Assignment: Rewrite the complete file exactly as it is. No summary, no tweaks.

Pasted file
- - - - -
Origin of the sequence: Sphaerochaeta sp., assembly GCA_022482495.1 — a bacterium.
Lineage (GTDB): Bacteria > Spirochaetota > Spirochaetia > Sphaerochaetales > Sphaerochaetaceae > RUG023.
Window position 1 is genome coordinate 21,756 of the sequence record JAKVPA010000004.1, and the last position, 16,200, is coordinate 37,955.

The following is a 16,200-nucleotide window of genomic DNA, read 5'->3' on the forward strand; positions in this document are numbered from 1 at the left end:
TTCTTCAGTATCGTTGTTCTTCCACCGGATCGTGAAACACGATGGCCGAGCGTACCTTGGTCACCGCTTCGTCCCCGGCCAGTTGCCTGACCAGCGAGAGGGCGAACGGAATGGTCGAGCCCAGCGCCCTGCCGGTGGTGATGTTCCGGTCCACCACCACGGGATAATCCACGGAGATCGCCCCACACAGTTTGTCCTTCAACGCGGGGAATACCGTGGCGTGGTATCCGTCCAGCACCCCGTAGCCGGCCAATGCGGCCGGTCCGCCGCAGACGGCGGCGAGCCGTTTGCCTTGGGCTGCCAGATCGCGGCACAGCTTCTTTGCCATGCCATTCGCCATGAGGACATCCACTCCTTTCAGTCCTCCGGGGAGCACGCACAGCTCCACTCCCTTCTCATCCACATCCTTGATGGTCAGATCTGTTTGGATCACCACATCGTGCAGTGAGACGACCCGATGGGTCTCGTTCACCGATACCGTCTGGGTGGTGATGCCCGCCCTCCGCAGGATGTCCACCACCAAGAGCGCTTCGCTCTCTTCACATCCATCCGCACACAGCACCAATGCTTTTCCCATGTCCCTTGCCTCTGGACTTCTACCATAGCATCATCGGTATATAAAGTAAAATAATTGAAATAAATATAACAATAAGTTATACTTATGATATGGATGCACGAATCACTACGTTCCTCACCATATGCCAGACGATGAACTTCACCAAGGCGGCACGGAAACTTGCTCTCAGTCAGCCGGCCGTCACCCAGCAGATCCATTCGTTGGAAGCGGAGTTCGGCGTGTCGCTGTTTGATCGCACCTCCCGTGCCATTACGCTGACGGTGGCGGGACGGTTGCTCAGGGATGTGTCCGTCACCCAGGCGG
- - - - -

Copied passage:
Origin of the sequence: Sphaerochaeta sp., assembly GCA_022482495.1 — a bacterium.
Lineage (GTDB): Bacteria > Spirochaetota > Spirochaetia > Sphaerochaetales > Sphaerochaetaceae > RUG023.
Window position 1 is genome coordinate 21,756 of the sequence record JAKVPA010000004.1, and the last position, 16,200, is coordinate 37,955.

The following is a 16,200-nucleotide window of genomic DNA, read 5'->3' on the forward strand; positions in this document are numbered from 1 at the left end:
TTCTTCAGTATCGTTGTTCTTCCACCGGATCGTGAAACACGATGGCCGAGCGTACCTTGGTCACCGCTTCGTCCCCGGCCAGTTGCCTGACCAGCGAGAGGGCGAACGGAATGGTCGAGCCCAGCGCCCTGCCGGTGGTGATGTTCCGGTCCACCACCACGGGATAATCCACGGAGATCGCCCCACACAGTTTGTCCTTCAACGCGGGGAATACCGTGGCGTGGTATCCGTCCAGCACCCCGTAGCCGGCCAATGCGGCCGGTCCGCCGCAGACGGCGGCGAGCCGTTTGCCTTGGGCTGCCAGATCGCGGCACAGCTTCTTTGCCATGCCATTCGCCATGAGGACATCCACTCCTTTCAGTCCTCCGGGGAGCACGCACAGCTCCACTCCCTTCTCATCCACATCCTTGATGGTCAGATCTGTTTGGATCACCACATCGTGCAGTGAGACGACCCGATGGGTCTCGTTCACCGATACCGTCTGGGTGGTGATGCCCGCCCTCCGCAGGATGTCCACCACCAAGAGCGCTTCGCTCTCTTCACATCCATCCGCACACAGCACCAATGCTTTTCCCATGTCCCTTGCCTCTGGACTTCTACCATAGCATCATCGGTATATAAAGTAAAATAATTGAAATAAATATAACAATAAGTTATACTTATGATATGGATGCACGAATCACTACGTTCCTCACCATATGCCAGACGATGAACTTCACCAAGGCGGCACGGAAACTTGCTCTCAGTCAGCCGGCCGTCACCCAGCAGATCCATTCGTTGGAAGCGGAGTTCGGCGTGTCGCTGTTTGATCGCACCTCCCGTGCCATTACGCTGACGGTGGCGGGACGGTTGCTCAGGGATGTGTCCGTCACCCAGGCGG